The next day Lord W---- came to look at us; he seemed pleased with our appearance.
"I have great confidence in these horses," he said, "from the character my friend Mr. Gordon has given me of them. Of course they are not a match in color, but my idea is that they will do very well for the carriage while we are in the country. Before we go to London I must try to match Baron; the black horse, I believe, is perfect for riding."
York then told him what John had said about us.
"Well," said he, "you must keep an eye to the mare, and put the check-rein easy; I dare say they will do very well with a little humoring at first. I'll mention it to your lady."
In the afternoon we were harnessed and put in the carriage, and as the stable clock struck three we were led round to the front of the house. It was all very grand, and three or four times as large as the old house at Birtwick, but not half so pleasant, if a horse may have an opinion. Two footmen were standing ready, dressed in drab livery, with scarlet breeches and white stockings. Presently we heard the rustling sound of silk as my lady came down the flight of stone steps. She stepped round to look at us; she was a tall, proud-looking woman, and did not seem pleased about something, but she said nothing, and got into the carriage. This was the first time of wearing a check-rein, and I must say, though it certainly was a nuisance not to be able to get my head down now and then, it did not pull my head higher than I was accustomed to carry it. I felt anxious about Ginger, but she seemed to be quiet and content.
The next day at three o'clock we were again at the door, and the footmen as before; we heard the silk dress rustle and the lady came down the steps, and in an imperious voice she said, "York, you must put those horses' heads higher; they are not fit to be seen."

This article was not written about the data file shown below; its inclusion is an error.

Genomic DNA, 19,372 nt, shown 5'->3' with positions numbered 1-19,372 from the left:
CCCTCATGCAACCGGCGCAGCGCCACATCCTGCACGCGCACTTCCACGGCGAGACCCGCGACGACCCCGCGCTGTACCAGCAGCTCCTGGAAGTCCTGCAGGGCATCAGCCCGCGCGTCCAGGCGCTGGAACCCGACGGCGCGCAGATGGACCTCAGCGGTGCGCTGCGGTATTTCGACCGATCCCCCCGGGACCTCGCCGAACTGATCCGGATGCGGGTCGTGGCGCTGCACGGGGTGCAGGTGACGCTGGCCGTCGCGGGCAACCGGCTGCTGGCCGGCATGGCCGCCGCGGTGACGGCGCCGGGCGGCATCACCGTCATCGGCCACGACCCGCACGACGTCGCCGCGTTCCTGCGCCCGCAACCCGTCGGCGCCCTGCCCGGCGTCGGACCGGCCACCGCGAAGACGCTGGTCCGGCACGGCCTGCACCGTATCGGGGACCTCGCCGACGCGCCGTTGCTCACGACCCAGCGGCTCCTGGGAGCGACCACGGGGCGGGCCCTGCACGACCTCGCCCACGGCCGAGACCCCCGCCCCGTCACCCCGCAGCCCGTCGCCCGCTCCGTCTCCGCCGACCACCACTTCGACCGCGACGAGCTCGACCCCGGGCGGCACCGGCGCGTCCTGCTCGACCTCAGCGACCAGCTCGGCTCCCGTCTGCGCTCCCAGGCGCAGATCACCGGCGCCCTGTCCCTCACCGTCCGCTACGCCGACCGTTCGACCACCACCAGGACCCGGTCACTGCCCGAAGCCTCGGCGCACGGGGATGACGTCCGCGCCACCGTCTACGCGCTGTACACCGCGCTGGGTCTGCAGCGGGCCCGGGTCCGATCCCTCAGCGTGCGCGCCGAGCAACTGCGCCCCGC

York got down, and said very respectfully, "I beg your pardon, my lady, but these horses have not been reined up for three years, and my lord said it would be safer to bring them to it by degrees; but if your ladyship pleases I can take them up a little more."
"Do so," she said.
York came round to our heads and shortened the rein himself -- one hole, I think; every little makes a difference, be it for better or worse, and that day we had a steep hill to go up. Then I began to understand what I had heard of. Of course, I wanted to put my head forward and take the carriage up with a will, as we had been used to do; but no, I had to pull with my head up now, and that took all the spirit out of me, and the strain came on my back and legs. When we came in Ginger said, "Now you see what it is like; but this is not bad, and if it does not get much worse than this I shall say nothing about it, for we are very well treated here; but if they strain me up tight, why, let 'em look out! I can't bear it, and I won't."
Day by day, hole by hole, our bearing reins were shortened, and instead of looking forward with pleasure to having my harness put on, as I used to do, I began to dread it. Ginger, too, seemed restless, though she said very little. At last I thought the worst was over; for several days there was no more shortening, and I determined to make the best of it and do my duty, though it was now a constant harass instead of a pleasure; but the worst was not come.
Black Beauty -by- Anna Sewell